My sermon preached on the 24th March 2019 at the Berlinerdom
It is a honour to be here in Berlin and to bring greetings from our Diocese of London.
London is both an ancient city, established by the Romans, and a thriving, modern capital with a prominent place on the world stage. Like Berlin it is a world facing city which is multi-cultural and multi faith, it is both cosmopolitan and suburban, economically successful and confident. It is a city of energy and diversity – London is open to all.
But it is also a city of inequality and deprivation. The Capital is home to more multi-millionaires than any other city in the world, but it is also home to some of the most economically deprived citizens in the UK.
And this year, we find ourselves in turbulent times. The ongoing discussions around Brexit mean that many of us are living with a profound feeling of uncertainty. Deep divisions in our society have been exposed, and now we are faced with an ongoing political process which risks deepening them still further.
There have been few others in our lifetime which have been more polarising, or unsettling. But, of course, division is not new. Historically, we have found ourselves to have unbearable, seemingly irreconcilable, differences before, and no doubt we will again. These divisions have their route in questions of meaning, belonging and identity.
Our challenge in this time is not to pretend that we are all alike. We clearly are not. But to recognise, and hopefully learn in some small way to overcome, our intrinsic nature which pushes away others and tries to carve out territory only for ourselves and realise that we have more in common than divides us.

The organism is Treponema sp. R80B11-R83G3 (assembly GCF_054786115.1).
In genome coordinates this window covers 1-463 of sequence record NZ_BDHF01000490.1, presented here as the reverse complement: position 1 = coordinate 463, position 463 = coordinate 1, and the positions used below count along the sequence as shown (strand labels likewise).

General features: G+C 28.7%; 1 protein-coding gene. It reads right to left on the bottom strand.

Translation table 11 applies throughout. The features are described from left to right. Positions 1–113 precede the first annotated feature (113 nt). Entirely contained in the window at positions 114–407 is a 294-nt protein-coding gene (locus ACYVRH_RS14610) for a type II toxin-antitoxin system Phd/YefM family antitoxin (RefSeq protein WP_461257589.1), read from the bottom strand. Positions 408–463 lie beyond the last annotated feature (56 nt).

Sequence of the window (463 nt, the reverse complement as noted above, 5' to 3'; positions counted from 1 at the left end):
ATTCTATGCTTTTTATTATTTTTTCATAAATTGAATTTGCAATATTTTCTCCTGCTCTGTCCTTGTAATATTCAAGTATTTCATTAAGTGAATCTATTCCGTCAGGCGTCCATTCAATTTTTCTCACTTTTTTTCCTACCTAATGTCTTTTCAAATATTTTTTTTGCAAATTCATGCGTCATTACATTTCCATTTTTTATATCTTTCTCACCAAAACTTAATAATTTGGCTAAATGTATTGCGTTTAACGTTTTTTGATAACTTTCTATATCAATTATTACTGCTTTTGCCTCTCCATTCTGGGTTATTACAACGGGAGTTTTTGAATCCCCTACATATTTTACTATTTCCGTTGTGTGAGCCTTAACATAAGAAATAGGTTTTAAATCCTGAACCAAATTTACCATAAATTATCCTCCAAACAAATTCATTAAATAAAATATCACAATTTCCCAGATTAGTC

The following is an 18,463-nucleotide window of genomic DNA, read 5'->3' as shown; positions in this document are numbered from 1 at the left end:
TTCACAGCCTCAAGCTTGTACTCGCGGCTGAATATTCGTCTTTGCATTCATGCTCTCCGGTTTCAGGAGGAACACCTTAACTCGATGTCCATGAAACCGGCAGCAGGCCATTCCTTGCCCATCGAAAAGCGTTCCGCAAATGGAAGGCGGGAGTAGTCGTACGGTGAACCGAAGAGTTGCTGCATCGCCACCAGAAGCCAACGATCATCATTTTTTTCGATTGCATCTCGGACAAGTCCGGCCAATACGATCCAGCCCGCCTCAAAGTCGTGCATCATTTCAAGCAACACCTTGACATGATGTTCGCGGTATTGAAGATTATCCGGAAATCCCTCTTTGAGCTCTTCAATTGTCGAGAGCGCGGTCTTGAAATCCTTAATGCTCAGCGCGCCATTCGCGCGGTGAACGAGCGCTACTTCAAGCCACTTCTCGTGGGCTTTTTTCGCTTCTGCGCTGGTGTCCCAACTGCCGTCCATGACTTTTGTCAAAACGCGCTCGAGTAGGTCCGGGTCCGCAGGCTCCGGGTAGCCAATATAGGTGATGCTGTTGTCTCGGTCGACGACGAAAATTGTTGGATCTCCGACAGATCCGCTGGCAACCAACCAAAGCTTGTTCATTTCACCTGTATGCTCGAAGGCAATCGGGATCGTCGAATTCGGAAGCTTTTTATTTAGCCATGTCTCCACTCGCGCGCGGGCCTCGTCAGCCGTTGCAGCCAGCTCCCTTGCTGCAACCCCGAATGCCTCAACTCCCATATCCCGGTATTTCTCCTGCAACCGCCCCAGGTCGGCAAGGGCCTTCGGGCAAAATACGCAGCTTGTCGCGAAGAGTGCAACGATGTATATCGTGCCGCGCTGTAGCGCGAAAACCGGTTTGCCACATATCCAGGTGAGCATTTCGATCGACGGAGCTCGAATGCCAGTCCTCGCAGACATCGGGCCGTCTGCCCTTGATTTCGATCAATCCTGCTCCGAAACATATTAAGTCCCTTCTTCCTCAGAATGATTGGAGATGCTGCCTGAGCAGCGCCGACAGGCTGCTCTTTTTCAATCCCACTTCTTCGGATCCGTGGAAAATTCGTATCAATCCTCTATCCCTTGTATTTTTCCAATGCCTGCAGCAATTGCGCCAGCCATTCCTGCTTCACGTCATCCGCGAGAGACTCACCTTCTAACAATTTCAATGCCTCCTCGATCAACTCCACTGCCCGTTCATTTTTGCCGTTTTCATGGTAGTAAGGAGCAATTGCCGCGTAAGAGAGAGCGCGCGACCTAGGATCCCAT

Scripture tells us that right from the beginning, when two brothers – Cain and Abel – come to blows, we have been pushing away the people closest to us.
The story of Cain and Abel gives us no-one else to blame. There was no peer pressure, no-one else to impress, no money or land to claim.
Simply, one person was jealous of the other. He thought he was being overlooked by God. ‘What about me?’ might have been his thought, as envy ate him up, and he killed his brother. Scripture tells us that, from the very outset, this has been our struggle.
But we as Christians are called to follow God’s example, as dearly loved children to walk in the way of love, just as Christ loved us and gave himself up for us as a fragrant offering and sacrifice to God.
We Christians, alongside other people of faith and of goodwill, live in and serve the whole community – where there is no longer Jew or Greek, there is no longer slave or free, there is no longer male and female; no British or German or European for all of us are one in Christ Jesus. (Galatians 3:28) We are here to serve our communities and to bless them. To carry hope and peace, and to demonstrate the love of God to everyone. Servants and neighbours to those around us.
When Jesus was asked a question about the path to eternal life his exhortation was first to love God utterly and completely, and then to Love your neighbour as oursleves.